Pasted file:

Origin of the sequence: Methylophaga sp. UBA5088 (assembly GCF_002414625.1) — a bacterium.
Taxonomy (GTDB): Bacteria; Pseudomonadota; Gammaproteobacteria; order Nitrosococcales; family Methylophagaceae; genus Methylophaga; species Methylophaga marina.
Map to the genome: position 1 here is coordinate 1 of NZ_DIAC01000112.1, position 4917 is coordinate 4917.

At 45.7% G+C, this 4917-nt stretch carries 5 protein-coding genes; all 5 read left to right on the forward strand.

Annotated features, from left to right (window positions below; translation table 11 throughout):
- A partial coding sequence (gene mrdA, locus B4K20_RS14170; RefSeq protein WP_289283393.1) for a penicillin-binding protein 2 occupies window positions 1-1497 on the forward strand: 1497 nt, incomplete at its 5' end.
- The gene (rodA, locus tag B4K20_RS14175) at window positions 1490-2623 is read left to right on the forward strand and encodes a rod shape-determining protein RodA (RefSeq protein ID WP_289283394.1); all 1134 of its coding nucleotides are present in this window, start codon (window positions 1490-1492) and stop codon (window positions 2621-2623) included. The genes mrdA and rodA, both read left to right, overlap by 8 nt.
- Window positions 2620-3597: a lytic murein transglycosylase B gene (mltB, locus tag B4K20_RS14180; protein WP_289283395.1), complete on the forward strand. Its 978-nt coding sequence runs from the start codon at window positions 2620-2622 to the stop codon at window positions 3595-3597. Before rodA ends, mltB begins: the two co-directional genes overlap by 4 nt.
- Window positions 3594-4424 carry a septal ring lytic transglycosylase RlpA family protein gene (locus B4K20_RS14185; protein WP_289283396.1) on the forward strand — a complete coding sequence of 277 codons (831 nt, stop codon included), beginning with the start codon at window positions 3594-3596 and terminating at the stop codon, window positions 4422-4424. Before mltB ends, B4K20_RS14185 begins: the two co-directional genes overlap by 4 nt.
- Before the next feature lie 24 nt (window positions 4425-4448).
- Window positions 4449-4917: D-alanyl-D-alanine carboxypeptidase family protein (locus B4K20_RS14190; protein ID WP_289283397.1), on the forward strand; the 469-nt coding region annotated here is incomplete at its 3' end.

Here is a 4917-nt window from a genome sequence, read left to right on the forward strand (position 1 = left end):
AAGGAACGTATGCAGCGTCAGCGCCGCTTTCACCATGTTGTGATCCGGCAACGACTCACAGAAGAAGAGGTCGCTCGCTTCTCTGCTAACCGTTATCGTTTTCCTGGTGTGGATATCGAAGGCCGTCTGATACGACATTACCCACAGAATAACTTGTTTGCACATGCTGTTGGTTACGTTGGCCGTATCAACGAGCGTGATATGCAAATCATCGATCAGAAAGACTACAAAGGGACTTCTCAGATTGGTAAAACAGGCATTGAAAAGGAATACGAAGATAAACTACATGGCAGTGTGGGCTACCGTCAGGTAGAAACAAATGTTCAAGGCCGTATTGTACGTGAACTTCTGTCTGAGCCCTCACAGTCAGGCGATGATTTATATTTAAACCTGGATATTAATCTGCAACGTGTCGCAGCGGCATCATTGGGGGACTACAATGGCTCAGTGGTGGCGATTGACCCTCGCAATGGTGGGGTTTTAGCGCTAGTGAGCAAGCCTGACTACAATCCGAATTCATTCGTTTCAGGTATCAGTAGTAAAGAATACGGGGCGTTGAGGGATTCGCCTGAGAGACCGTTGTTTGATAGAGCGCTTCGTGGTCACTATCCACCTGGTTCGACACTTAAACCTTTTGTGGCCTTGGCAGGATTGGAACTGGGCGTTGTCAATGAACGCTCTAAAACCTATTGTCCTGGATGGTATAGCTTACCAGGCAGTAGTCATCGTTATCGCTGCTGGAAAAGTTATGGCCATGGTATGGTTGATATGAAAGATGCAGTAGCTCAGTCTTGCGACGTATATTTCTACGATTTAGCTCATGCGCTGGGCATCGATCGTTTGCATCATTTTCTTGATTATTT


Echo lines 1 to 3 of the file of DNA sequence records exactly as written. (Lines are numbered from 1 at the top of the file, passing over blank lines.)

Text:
Origin of the sequence: Methylophaga sp. UBA5088 (assembly GCF_002414625.1) — a bacterium.
Taxonomy (GTDB): Bacteria; Pseudomonadota; Gammaproteobacteria; order Nitrosococcales; family Methylophagaceae; genus Methylophaga; species Methylophaga marina.
Map to the genome: position 1 here is coordinate 1 of NZ_DIAC01000112.1, position 4917 is coordinate 4917.